Riker (a famous political scientist) once said that political science was dismal science, simply because you could not trust perception in the social world the same way “the real scientists” could reveal the laws of physical science. People can change their minds.
Like, while “real scientists” can tell you the distance to the moon as well as the gravity there for the average Joe; political scientists can’t tell you how far Planet Liberalism is from Planet Republicanism. They cannot tell you how those cultures (i.e., social gravity) affects the average Joe (without bias)–coming from America.
A 1999 published speech had the right tone for the music regarding the state of the discipline (italics mine below):
When we read the morning papers or watch the evening news on television, we see a steady stream of bad news from around the world– riots and death sentences in China, violence and bloodshed on the West Bank, starvation in the Sudan, floods in Bangladesh, super-inflation in Argentina, to mention just a few of the recent horror stories– and we get the impression that the world is in chaos, that impossible problems loom everywhere, and that our very survival is in doubt.
But I am convinced that this perception is not reality. I am convinced that, almost without our knowing it, a very positive sea change is taking place in the world. For the first time since World War II, the bitter, dangerous confrontation between the Soviet Union and the United States, a confrontation which dominated world affairs and threatened peace and security and stability everywhere, has all but disappeared.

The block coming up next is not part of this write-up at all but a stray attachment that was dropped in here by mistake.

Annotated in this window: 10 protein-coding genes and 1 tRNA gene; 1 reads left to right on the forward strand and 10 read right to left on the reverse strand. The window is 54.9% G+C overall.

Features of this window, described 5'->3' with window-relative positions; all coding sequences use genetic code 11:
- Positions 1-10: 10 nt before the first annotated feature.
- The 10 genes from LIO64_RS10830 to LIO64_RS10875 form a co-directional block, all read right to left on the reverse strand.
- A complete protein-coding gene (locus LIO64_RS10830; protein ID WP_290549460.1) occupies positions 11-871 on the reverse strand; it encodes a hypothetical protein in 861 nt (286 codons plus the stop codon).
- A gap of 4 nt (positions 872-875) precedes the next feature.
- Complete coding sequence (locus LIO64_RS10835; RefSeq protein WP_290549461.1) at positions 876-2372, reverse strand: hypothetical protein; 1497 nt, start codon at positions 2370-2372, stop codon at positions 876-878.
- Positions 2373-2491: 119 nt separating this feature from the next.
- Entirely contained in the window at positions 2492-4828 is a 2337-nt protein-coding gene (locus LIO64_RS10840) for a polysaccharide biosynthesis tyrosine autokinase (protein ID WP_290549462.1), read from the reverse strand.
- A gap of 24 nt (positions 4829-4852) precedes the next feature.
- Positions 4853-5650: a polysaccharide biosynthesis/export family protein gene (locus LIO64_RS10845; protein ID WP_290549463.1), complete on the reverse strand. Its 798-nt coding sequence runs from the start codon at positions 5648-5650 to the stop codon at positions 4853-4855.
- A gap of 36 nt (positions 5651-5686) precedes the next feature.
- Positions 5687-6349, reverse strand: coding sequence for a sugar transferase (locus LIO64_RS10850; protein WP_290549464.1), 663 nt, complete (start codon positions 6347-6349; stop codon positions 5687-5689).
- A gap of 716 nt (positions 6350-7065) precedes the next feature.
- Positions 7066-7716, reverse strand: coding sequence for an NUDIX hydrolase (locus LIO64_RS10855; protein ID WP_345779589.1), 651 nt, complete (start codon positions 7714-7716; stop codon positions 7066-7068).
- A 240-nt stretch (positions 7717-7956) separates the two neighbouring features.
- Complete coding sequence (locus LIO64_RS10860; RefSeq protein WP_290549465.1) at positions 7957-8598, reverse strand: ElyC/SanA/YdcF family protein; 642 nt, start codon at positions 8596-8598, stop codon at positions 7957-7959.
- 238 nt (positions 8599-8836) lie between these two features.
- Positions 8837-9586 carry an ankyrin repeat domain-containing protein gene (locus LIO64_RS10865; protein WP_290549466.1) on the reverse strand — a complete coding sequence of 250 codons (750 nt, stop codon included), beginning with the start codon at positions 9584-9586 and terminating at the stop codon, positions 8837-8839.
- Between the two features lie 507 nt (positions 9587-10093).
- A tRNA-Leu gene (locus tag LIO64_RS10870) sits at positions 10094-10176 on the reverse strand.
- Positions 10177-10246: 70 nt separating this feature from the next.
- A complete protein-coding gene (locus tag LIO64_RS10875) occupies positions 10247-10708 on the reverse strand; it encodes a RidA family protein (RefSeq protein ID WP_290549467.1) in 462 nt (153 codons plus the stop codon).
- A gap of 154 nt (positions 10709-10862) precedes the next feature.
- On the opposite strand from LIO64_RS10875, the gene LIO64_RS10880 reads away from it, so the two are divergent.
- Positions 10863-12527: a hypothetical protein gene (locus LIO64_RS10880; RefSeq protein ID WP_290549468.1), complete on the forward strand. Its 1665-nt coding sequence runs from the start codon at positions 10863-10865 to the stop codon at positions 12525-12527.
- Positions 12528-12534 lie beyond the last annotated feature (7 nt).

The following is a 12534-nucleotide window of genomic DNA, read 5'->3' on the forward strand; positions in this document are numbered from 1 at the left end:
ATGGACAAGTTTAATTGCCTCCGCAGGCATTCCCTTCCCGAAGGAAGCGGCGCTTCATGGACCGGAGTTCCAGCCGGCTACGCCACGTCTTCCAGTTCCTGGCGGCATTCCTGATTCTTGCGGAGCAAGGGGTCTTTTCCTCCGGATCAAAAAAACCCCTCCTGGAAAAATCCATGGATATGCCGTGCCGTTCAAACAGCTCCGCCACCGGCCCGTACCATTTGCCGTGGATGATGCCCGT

Let me remind you of some of the specifics. An arms control treaty to reduce the number of nuclear weapons has been completed with the Soviets and is now being implemented and a second treaty is well on its way toward completion. Rather than wait for negotiations on a conventional arms treaty, the Soviets have announced unilateral dramatic substantive arms reductions and we have responded positively ourselves. The Soviets have cooperated in reducing regional tensions around the world. They have finally withdrawn their troops from Afghanistan. They have helped to bring the Iran Iraq war to an end. They have influenced their friends in Cuba to agree to withdraw…
My point is that perception is not reality in political science. In America, for example, there are “republicans” who are not represented by the two “liberal” parties (i.e., like me). I, and other republicans by definition, are Independents. Our political reality is very different from any given “liberal’s political reality.”
I suspect political scientists will learn to move past Riker’s dismal science in the 21st century; well, mostly for those who chase down reality; knowing full well that it is not their perception.
Article Title: The Place of the United States in the World Today
John C. Whitehead. Presidential Studies Quarterly, Vol. 19, No. 4, Foreign Policy, Human Rights, and Political Alignment, 1789-1989 (Fall, 1989), pp. 703-704. Published by: Wiley on behalf of the Center for the Study of the Presidency and Congress